Yes, that's right. He's that icky. And not only that--he can't ingest anything that isn't liquid. So he vomits on solid food to make it soft enough to slurp up.

Grossed out? So you should be!

This gorgeously produce, small format book carefully treads the line between utterly disgusting and adorably charming. Featuring a line-up of funny, endearing fly characters, who chat to each other via a series of speech bubbles, kids will learn some pretty fascinating (and gross!) facts about this pervasive insect.

Thursday, 1 October 2015

Review: Sad, the Dog

A little dog is given as a gift to a couple who really aren’t interested in having a pet. They feed the dog and keep him clean, but they don’t play with him. They don’t even given him a name. The little dog names himself instead – Sad.

When the couple moves house without taking Sad along, it seems like the poor little dog is destined to remain uncared for and unloved. Is it possible for Sad to find a way to be happy?

WIN! Sad the Dog Book and Toy

Mr and Mrs Cripps feed their dog, wash him, and even clean inside his ears. But they don't give him a name. So the dog names himself - SAD. What will it take to make SAD, the dog, happy?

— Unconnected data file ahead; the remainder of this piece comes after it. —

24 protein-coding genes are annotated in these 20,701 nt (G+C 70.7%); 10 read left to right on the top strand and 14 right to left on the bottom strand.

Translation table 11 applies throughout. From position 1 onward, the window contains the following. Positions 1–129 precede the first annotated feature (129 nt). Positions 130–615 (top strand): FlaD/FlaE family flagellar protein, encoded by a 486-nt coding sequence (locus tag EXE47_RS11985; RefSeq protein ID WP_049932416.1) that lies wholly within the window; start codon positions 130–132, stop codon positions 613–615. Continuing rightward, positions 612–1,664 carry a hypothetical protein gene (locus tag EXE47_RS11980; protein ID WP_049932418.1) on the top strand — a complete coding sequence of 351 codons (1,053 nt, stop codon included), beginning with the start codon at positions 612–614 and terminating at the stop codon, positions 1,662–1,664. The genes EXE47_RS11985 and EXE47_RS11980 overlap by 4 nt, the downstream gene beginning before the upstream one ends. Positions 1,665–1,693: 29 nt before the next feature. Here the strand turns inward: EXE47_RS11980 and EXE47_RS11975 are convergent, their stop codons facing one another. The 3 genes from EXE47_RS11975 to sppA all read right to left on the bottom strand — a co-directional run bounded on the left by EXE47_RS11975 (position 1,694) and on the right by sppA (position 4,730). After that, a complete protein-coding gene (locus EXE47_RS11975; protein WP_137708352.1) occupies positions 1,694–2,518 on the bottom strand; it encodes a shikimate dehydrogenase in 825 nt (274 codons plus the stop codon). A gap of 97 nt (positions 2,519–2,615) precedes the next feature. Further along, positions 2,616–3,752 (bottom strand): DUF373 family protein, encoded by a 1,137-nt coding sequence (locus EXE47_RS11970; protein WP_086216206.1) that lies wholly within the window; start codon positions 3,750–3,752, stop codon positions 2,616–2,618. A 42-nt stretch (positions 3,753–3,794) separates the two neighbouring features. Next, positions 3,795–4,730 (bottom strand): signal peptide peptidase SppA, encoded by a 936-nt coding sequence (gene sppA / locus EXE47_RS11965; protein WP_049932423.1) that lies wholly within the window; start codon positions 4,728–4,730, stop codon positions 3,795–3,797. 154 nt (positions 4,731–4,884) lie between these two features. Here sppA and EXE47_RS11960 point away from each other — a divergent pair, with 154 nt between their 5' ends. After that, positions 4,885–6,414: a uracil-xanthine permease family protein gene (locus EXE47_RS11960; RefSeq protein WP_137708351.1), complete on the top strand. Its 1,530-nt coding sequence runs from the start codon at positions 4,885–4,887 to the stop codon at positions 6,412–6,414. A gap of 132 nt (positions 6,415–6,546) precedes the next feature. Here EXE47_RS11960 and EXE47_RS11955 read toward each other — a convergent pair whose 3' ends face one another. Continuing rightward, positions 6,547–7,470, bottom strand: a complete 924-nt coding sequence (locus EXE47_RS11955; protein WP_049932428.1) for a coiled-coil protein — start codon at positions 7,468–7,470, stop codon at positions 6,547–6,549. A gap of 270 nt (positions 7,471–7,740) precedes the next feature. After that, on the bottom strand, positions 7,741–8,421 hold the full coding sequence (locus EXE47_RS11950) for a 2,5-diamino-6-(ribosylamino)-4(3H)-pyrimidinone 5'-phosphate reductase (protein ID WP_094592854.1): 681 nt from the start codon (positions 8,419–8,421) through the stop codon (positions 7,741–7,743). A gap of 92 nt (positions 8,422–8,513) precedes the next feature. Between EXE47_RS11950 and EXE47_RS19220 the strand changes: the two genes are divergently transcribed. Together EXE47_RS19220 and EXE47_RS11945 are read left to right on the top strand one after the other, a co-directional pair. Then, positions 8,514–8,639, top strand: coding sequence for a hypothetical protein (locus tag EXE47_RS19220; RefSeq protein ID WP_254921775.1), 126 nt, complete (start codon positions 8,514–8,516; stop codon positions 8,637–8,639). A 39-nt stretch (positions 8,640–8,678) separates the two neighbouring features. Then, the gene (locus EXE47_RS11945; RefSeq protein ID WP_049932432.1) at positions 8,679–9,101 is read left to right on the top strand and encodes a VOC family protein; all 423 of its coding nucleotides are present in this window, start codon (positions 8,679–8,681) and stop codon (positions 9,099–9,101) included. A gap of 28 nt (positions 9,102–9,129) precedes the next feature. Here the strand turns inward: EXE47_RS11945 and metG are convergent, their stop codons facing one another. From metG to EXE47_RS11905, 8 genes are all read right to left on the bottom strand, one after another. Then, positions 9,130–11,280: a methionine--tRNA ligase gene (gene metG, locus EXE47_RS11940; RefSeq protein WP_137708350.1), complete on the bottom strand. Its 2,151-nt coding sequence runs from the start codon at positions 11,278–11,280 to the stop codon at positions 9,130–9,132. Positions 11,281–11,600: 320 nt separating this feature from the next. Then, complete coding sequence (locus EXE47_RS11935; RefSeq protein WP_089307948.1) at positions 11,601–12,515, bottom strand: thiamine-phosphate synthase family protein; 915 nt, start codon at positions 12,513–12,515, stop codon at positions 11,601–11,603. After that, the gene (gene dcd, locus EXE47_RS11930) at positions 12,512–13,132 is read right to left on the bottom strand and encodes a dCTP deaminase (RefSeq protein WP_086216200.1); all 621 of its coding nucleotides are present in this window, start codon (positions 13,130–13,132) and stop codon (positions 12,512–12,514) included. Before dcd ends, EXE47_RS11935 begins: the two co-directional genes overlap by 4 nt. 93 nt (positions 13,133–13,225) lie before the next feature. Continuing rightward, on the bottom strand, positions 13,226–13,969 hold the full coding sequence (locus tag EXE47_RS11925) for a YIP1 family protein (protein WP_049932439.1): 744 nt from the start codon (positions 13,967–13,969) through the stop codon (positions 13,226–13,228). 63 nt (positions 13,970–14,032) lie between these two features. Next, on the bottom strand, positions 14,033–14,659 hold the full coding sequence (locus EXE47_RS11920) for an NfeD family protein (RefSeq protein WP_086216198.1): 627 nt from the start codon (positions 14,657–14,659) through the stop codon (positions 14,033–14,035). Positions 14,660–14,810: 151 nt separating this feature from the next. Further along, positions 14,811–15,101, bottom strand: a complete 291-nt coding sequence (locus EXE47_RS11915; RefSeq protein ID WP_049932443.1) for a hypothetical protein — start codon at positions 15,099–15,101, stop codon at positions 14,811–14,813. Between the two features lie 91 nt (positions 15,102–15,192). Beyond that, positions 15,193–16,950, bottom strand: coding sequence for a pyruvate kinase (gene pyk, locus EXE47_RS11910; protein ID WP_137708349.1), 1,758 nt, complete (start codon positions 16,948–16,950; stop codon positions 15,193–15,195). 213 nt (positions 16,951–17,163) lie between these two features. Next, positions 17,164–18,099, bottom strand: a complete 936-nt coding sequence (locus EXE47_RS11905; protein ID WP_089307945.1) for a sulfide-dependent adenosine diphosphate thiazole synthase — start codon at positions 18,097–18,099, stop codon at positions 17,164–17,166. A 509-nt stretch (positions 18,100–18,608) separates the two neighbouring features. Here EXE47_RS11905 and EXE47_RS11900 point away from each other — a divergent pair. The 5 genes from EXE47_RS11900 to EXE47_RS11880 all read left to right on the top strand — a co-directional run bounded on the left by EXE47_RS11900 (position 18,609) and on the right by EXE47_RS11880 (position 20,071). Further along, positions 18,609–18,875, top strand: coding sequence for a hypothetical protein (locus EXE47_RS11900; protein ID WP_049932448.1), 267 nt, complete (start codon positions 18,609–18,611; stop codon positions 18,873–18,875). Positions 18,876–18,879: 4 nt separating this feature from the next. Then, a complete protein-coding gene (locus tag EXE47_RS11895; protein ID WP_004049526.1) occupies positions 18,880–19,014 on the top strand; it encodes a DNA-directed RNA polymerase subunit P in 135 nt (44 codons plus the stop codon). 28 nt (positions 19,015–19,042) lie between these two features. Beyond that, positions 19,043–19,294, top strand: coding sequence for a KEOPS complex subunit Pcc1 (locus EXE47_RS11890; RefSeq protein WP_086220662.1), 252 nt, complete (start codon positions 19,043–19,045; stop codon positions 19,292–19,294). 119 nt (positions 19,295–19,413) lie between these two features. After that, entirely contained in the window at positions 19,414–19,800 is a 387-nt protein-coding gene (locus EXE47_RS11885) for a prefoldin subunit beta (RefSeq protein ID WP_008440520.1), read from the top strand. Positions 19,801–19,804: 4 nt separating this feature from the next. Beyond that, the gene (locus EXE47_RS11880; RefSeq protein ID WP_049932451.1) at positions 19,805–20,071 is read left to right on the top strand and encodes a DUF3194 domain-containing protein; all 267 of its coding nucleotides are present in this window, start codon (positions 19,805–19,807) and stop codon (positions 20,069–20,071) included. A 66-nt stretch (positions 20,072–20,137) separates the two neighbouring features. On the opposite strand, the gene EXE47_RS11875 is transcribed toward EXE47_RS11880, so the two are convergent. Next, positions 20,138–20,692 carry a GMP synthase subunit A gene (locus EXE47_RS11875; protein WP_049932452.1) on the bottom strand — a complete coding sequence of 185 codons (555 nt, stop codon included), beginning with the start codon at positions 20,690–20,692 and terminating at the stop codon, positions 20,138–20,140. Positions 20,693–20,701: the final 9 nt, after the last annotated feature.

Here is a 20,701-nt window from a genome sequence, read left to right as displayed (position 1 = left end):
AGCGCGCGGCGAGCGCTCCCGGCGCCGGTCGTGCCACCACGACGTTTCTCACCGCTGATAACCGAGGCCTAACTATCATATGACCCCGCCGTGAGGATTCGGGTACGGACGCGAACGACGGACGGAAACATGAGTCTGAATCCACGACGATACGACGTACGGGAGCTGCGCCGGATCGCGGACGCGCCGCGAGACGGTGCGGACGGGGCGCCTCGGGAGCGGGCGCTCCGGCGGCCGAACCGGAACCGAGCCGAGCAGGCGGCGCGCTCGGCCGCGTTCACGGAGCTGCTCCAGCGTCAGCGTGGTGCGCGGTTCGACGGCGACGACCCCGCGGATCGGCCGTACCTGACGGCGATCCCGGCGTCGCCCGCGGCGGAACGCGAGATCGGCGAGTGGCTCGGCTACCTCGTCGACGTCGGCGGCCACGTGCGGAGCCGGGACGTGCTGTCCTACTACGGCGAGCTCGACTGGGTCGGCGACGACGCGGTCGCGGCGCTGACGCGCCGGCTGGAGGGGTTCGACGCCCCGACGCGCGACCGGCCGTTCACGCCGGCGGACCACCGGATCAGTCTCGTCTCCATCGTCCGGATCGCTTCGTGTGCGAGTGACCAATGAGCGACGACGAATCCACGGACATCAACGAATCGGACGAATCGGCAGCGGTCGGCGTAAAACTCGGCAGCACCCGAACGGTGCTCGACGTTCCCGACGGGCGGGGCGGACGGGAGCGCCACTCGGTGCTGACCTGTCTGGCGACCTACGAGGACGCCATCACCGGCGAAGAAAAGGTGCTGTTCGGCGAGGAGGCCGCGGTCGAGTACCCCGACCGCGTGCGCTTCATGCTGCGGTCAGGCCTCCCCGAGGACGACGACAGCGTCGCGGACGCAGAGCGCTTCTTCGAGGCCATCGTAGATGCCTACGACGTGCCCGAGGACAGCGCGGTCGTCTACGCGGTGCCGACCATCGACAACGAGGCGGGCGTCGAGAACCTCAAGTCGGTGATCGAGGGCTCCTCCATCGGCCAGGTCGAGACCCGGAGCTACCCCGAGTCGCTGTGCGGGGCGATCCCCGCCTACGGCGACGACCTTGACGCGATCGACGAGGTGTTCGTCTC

Sad, the Dog is the debut picture book by acclaimed Australian author Sandy Fussell, best known for her Samurai Kids series.

To celebrate the launch of Sad, the Dog, we are very excited to be offering not only a copy of this heartwarming book to one lucky reader, but also a Sad the Dog toy, knitted by the author. The toy is approximately 35cm tall and is pictured on the right in the photo below.

Links to other websites participating in the Sad, the Dog blog tour can be found at the end of this post.

Thanks to Sandy Fussell and the generous people at Walker Books, we have one copy of Sad, the Dog and a hand-knitted Sad toy to give away. The book is valued at $24.95 and the Sad toy is only available through author-sponsored giveaways.

To win, in 25 words or less, tell us your favourite way to spend time with your family pet.